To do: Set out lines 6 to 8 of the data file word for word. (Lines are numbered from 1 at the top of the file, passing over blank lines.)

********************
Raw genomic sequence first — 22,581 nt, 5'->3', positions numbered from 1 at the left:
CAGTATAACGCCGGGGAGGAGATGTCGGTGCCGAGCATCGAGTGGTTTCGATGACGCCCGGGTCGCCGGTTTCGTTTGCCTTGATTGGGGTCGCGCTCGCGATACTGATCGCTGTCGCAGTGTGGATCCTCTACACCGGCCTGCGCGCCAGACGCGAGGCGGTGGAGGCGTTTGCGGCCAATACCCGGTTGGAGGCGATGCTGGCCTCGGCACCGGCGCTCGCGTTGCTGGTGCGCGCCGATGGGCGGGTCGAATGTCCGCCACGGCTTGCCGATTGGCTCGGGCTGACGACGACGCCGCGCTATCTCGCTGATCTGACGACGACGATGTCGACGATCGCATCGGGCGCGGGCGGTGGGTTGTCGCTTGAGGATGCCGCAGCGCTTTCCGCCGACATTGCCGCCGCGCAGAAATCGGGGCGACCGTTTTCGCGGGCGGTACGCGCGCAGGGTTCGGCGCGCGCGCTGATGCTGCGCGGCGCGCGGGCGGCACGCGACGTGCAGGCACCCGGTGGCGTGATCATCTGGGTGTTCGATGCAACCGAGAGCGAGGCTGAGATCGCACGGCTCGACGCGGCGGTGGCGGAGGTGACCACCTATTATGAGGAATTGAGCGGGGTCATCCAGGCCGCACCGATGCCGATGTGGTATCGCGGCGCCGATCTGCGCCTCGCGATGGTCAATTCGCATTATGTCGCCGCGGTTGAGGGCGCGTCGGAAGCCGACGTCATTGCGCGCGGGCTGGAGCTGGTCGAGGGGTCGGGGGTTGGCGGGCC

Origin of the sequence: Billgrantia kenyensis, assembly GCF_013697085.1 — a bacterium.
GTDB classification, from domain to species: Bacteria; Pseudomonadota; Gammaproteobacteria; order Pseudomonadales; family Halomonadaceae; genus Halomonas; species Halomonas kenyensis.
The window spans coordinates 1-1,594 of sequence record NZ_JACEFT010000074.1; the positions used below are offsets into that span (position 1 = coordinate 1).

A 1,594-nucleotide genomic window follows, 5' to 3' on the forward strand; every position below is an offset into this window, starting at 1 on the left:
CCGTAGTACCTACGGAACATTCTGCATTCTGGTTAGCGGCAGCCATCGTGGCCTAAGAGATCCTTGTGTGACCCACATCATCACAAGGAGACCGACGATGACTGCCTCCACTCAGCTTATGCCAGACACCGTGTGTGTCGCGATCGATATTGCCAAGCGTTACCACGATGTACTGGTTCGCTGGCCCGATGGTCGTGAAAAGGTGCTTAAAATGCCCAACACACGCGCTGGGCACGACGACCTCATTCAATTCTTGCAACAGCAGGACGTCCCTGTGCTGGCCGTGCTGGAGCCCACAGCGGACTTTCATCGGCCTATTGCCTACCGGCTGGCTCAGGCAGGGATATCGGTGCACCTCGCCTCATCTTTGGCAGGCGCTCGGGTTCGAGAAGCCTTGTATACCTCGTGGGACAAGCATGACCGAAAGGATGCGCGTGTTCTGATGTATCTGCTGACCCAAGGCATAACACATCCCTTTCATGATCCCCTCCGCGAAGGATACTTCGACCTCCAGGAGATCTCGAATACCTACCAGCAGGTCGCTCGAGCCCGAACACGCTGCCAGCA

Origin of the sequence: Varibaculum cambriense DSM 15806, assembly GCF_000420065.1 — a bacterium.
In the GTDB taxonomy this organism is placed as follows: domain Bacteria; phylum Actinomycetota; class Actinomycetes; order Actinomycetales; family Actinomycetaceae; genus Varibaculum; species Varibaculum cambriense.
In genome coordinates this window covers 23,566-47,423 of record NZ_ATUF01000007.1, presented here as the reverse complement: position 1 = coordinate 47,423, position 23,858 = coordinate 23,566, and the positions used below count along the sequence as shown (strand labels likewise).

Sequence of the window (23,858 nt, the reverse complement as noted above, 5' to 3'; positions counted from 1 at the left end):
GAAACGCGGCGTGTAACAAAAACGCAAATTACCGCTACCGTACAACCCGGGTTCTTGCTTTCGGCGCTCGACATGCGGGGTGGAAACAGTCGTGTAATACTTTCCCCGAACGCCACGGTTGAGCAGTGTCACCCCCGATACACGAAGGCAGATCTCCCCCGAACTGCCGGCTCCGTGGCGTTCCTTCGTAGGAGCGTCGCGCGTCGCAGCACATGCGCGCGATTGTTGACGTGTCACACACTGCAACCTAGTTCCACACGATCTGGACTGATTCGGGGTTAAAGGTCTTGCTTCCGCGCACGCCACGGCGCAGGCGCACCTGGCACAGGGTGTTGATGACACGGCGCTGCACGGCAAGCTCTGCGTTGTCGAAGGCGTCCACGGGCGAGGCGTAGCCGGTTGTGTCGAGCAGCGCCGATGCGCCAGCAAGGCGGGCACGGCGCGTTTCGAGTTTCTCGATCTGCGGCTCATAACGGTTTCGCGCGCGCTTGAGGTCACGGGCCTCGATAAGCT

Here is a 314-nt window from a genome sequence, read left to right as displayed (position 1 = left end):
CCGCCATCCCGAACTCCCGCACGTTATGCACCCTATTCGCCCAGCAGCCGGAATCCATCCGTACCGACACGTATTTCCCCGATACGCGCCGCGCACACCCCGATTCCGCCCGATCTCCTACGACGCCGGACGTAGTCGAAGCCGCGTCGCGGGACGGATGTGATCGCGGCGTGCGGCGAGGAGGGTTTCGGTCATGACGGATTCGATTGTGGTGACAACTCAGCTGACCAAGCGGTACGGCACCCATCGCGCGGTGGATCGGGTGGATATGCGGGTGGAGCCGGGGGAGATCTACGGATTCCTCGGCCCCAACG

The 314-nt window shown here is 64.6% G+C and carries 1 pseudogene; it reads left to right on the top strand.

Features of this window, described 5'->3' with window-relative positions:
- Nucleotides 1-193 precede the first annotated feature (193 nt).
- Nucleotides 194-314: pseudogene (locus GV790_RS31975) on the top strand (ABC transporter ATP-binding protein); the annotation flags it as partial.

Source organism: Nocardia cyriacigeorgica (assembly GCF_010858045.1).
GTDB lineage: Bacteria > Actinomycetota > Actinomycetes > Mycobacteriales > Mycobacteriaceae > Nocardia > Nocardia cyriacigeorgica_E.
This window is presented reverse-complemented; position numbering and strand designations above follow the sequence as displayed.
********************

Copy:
A 1,594-nucleotide genomic window follows, 5' to 3' on the forward strand; every position below is an offset into this window, starting at 1 on the left:
CCGTAGTACCTACGGAACATTCTGCATTCTGGTTAGCGGCAGCCATCGTGGCCTAAGAGATCCTTGTGTGACCCACATCATCACAAGGAGACCGACGATGACTGCCTCCACTCAGCTTATGCCAGACACCGTGTGTGTCGCGATCGATATTGCCAAGCGTTACCACGATGTACTGGTTCGCTGGCCCGATGGTCGTGAAAAGGTGCTTAAAATGCCCAACACACGCGCTGGGCACGACGACCTCATTCAATTCTTGCAACAGCAGGACGTCCCTGTGCTGGCCGTGCTGGAGCCCACAGCGGACTTTCATCGGCCTATTGCCTACCGGCTGGCTCAGGCAGGGATATCGGTGCACCTCGCCTCATCTTTGGCAGGCGCTCGGGTTCGAGAAGCCTTGTATACCTCGTGGGACAAGCATGACCGAAAGGATGCGCGTGTTCTGATGTATCTGCTGACCCAAGGCATAACACATCCCTTTCATGATCCCCTCCGCGAAGGATACTTCGACCTCCAGGAGATCTCGAATACCTACCAGCAGGTCGCTCGAGCCCGAACACGCTGCCAGCA

Origin of the sequence: Varibaculum cambriense DSM 15806, assembly GCF_000420065.1 — a bacterium.